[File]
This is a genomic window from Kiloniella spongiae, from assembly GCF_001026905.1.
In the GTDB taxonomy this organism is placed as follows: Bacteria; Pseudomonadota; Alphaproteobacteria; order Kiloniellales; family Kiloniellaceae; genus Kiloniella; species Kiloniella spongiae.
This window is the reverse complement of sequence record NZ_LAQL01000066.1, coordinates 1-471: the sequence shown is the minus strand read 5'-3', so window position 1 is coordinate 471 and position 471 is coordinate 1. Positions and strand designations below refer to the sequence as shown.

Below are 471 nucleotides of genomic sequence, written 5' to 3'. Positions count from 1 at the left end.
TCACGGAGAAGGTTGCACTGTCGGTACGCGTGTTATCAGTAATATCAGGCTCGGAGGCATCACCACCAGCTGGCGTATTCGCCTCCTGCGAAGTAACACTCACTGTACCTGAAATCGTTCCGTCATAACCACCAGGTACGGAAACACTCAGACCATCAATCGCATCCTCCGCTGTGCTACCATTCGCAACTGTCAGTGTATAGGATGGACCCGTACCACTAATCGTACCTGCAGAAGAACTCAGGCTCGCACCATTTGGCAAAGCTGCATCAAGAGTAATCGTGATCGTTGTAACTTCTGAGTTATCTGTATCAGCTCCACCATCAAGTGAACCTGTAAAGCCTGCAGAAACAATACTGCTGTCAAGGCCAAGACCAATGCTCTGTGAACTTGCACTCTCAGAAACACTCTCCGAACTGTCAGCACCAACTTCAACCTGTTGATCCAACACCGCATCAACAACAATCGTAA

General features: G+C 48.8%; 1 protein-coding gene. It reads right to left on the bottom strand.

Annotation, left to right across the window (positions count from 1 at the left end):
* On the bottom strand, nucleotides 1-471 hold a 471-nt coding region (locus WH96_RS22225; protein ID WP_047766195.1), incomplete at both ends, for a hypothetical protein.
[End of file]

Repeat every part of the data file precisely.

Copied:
This is a genomic window from Kiloniella spongiae, from assembly GCF_001026905.1.
In the GTDB taxonomy this organism is placed as follows: Bacteria; Pseudomonadota; Alphaproteobacteria; order Kiloniellales; family Kiloniellaceae; genus Kiloniella; species Kiloniella spongiae.
This window is the reverse complement of sequence record NZ_LAQL01000066.1, coordinates 1-471: the sequence shown is the minus strand read 5'-3', so window position 1 is coordinate 471 and position 471 is coordinate 1. Positions and strand designations below refer to the sequence as shown.

Below are 471 nucleotides of genomic sequence, written 5' to 3'. Positions count from 1 at the left end.
TCACGGAGAAGGTTGCACTGTCGGTACGCGTGTTATCAGTAATATCAGGCTCGGAGGCATCACCACCAGCTGGCGTATTCGCCTCCTGCGAAGTAACACTCACTGTACCTGAAATCGTTCCGTCATAACCACCAGGTACGGAAACACTCAGACCATCAATCGCATCCTCCGCTGTGCTACCATTCGCAACTGTCAGTGTATAGGATGGACCCGTACCACTAATCGTACCTGCAGAAGAACTCAGGCTCGCACCATTTGGCAAAGCTGCATCAAGAGTAATCGTGATCGTTGTAACTTCTGAGTTATCTGTATCAGCTCCACCATCAAGTGAACCTGTAAAGCCTGCAGAAACAATACTGCTGTCAAGGCCAAGACCAATGCTCTGTGAACTTGCACTCTCAGAAACACTCTCCGAACTGTCAGCACCAACTTCAACCTGTTGATCCAACACCGCATCAACAACAATCGTAA

General features: G+C 48.8%; 1 protein-coding gene. It reads right to left on the bottom strand.

Annotation, left to right across the window (positions count from 1 at the left end):
* On the bottom strand, nucleotides 1-471 hold a 471-nt coding region (locus WH96_RS22225; protein ID WP_047766195.1), incomplete at both ends, for a hypothetical protein.